Try as I might, I can no longer resist the obvious message that "Linsanity" brings to the workplace. We’ve all been stupefied when really talented people get overlooked for promotions. The situation is made worse when someone truly incompetent or just unlikable gets the job instead. How many times have you overlooked someone because of built in prejudices?
I’m not talking about race or gender bias. Maybe you look at someone from an Ivy school as more talented and worthy than a public school graduate. Maybe you favor people from your alma mater or if you’ve hired someone right out of college, they’re always “too young” even in when they hit their 30s and 40s. How many times do we pigeonhole people without giving them a chance?
At least once in my career, I was lucky enough to take notice of a “Jeremy Lin”. After taking over a new region, one of my first responsibilities was to promote a market manager to replace a recent departure. Our friendly HR partners provided me with a list of internal candidates that they took the liberty of ranking. At the very bottom of the list was Chuck. I was told, “ Chuck isn’t really a viable candidate, but he’s a solid performer and we owe him the courtesy of an interview”. How many times have you heard that?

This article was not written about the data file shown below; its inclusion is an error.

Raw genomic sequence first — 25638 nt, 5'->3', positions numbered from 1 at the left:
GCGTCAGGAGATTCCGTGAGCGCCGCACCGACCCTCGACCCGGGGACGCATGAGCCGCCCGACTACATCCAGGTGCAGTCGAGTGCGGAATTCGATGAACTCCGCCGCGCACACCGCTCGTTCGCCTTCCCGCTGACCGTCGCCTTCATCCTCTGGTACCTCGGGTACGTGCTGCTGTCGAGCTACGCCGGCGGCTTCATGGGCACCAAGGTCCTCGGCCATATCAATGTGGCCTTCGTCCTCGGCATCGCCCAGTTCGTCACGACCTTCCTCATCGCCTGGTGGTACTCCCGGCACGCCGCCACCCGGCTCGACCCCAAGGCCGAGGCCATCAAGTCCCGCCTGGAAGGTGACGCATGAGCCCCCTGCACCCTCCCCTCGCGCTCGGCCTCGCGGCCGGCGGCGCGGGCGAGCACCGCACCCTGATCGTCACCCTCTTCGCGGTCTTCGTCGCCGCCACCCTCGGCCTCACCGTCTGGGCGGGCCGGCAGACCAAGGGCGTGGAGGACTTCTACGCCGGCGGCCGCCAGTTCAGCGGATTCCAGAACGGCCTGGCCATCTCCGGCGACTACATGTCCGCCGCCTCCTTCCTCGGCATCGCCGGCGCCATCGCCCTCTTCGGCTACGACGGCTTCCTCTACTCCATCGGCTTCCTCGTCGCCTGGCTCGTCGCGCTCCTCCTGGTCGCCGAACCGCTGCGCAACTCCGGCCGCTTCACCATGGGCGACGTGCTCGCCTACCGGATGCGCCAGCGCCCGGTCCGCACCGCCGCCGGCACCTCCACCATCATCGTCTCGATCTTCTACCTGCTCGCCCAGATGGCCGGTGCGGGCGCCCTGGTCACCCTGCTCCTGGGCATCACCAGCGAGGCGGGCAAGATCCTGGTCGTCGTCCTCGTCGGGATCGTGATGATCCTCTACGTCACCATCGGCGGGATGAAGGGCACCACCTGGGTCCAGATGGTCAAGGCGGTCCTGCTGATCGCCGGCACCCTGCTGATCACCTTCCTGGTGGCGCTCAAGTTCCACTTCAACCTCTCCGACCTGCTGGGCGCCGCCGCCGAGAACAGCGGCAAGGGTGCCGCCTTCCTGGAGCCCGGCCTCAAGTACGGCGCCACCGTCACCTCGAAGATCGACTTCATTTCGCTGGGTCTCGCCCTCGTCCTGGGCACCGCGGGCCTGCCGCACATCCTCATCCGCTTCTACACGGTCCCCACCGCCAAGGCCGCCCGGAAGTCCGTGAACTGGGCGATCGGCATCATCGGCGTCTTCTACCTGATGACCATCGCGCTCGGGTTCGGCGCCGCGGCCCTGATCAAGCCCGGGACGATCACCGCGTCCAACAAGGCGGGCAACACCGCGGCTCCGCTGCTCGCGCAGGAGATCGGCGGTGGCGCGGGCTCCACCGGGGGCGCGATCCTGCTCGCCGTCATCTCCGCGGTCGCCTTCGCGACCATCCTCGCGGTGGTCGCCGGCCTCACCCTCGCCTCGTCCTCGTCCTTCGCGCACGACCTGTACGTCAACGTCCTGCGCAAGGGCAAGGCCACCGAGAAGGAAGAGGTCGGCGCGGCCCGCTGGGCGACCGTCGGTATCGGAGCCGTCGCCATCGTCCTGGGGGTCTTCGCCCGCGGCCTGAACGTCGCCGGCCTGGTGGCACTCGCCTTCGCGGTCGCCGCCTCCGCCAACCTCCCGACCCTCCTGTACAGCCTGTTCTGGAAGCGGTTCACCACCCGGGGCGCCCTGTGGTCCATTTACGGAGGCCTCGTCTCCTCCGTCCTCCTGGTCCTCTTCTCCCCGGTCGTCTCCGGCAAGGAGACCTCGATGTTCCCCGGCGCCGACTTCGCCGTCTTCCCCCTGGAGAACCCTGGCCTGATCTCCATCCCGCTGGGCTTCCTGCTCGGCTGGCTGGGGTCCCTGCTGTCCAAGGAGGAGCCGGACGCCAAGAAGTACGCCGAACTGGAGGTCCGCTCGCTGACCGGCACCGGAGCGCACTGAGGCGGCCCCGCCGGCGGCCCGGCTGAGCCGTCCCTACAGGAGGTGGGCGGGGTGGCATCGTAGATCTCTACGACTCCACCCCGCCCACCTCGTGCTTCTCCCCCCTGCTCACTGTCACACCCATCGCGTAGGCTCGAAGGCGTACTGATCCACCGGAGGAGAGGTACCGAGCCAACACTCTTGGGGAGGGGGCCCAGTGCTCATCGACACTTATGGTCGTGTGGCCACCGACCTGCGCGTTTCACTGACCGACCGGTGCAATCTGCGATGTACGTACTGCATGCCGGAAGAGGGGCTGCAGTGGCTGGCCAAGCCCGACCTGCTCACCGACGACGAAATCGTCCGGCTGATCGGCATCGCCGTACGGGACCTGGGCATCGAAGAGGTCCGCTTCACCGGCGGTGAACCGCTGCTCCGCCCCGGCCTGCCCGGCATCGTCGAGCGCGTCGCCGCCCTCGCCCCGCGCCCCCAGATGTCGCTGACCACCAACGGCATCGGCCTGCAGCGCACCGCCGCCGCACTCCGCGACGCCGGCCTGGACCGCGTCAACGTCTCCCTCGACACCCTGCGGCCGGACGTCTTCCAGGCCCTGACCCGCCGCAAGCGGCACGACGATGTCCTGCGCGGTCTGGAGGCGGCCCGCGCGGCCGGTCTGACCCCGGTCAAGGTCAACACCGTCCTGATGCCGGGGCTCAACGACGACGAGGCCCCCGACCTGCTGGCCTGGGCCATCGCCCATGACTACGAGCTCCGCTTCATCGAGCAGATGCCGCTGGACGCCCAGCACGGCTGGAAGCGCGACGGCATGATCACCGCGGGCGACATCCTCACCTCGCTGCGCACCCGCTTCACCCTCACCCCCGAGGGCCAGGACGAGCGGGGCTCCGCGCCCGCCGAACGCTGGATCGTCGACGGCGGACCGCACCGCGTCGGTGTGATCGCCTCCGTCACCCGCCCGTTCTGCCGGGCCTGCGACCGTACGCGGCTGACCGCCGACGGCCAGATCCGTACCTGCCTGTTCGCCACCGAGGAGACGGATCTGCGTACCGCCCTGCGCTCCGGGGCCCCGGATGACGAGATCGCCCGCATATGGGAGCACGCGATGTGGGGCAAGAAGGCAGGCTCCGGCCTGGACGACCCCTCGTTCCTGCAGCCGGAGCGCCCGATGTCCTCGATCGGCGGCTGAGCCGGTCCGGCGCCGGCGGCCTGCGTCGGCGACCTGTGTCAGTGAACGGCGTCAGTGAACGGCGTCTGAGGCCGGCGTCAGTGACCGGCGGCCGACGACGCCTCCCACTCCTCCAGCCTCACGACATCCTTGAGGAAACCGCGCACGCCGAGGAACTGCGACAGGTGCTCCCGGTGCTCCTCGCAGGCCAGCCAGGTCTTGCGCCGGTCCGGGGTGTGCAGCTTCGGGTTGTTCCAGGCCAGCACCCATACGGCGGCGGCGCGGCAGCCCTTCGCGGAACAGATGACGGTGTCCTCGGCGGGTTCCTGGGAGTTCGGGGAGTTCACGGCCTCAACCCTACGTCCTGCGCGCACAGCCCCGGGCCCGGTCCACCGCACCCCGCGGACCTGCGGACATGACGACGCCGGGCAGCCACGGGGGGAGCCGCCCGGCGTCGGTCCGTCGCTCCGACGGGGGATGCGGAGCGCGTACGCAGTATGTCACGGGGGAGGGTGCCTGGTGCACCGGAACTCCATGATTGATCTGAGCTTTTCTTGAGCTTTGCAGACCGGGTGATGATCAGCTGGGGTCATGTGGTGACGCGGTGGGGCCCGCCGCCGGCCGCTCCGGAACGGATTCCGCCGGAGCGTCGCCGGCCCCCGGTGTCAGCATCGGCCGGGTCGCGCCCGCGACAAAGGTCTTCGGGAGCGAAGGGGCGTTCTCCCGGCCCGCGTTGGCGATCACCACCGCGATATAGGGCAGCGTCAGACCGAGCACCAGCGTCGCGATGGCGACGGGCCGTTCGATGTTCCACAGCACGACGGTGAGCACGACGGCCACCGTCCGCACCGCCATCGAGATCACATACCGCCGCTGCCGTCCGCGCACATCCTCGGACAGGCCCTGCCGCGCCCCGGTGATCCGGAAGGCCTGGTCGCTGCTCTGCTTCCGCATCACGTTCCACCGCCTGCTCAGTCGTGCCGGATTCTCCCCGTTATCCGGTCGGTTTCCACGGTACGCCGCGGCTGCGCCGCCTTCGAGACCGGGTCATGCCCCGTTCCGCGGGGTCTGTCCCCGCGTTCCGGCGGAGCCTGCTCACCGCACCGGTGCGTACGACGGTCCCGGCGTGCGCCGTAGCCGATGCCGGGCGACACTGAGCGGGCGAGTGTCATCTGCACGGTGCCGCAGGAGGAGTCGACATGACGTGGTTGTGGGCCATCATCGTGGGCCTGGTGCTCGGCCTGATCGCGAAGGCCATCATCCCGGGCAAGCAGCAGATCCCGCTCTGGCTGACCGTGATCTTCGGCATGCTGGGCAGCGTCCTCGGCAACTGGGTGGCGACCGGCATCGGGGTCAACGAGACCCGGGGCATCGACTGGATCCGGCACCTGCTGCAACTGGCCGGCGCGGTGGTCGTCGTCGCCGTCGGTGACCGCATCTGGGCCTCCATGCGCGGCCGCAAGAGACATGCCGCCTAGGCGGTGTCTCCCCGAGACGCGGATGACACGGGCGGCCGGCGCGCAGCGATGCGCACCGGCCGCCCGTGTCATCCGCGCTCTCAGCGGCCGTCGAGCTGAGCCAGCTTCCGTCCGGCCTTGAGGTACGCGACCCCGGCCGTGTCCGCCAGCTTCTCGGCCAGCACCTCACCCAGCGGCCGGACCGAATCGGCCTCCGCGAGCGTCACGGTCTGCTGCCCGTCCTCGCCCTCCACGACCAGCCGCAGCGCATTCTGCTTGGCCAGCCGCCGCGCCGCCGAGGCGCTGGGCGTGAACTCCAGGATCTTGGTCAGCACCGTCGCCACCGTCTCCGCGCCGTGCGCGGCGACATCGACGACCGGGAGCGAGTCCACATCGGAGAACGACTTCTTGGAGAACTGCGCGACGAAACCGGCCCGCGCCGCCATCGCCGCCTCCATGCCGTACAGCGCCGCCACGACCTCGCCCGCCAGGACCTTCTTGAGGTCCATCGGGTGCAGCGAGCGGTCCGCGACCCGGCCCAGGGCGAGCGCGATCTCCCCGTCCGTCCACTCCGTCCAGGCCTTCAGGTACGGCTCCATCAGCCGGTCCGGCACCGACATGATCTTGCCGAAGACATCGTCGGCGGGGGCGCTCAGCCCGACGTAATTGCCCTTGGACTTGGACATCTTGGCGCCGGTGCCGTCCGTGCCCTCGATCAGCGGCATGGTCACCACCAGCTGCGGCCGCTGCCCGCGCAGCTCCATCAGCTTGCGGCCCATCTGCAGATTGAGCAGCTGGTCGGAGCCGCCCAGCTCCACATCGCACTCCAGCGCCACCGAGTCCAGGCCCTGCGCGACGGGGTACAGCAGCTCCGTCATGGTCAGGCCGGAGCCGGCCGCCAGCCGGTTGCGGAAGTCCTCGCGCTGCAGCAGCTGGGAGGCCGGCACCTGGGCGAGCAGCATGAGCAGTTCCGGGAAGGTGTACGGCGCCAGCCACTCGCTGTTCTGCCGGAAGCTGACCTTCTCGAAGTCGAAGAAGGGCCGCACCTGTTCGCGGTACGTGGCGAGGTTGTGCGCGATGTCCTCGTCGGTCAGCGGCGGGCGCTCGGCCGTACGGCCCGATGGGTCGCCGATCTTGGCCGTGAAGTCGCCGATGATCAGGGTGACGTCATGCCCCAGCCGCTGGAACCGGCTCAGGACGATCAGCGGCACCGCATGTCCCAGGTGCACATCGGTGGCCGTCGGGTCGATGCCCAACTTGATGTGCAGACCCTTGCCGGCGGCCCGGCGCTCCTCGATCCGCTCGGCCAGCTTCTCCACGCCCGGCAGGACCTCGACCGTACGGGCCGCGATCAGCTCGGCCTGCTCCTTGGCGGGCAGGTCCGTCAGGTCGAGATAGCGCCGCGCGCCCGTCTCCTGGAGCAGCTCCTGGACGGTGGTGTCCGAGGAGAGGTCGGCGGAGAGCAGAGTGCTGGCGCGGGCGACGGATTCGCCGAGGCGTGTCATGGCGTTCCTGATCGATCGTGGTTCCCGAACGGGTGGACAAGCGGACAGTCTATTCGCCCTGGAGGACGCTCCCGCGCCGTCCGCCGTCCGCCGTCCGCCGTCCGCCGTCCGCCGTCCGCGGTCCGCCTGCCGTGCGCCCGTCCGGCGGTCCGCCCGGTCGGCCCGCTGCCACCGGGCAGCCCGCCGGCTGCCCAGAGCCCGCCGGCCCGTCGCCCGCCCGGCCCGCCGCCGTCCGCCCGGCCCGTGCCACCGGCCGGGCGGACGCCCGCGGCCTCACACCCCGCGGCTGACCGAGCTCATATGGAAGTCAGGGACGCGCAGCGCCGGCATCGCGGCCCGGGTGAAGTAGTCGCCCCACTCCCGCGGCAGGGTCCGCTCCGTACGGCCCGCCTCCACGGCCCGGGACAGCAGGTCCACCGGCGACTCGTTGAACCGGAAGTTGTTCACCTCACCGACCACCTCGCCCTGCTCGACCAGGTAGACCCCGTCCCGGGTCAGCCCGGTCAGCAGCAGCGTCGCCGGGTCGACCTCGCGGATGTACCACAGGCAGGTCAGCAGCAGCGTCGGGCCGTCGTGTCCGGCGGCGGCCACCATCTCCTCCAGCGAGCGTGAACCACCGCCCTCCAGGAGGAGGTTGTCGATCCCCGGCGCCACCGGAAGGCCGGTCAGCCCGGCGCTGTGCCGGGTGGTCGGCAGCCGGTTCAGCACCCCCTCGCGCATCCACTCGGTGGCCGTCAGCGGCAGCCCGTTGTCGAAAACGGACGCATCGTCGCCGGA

So I started at the top of the list. Some were not interested in relocating; others were very interested but failed to articulate their strategy for the market. Chuck was my last interview and he came in and wowed me. He had a strong sense of the market, what the team needed, what he would do his first 30, 60, 90 days on the job. All this from someone who wasn’t a serious candidate. You know the end of this story. I gave Chuck the job against my own bosses’ objections. The number of people that called to thank me was overwhelming. People that knew Chuck and had worked with him for years were thrilled that someone had finally taken notice of his innate leadership skills and talent. Needless to say, he’s done a terrific job and did I mention he coaches his kid’s basketball team?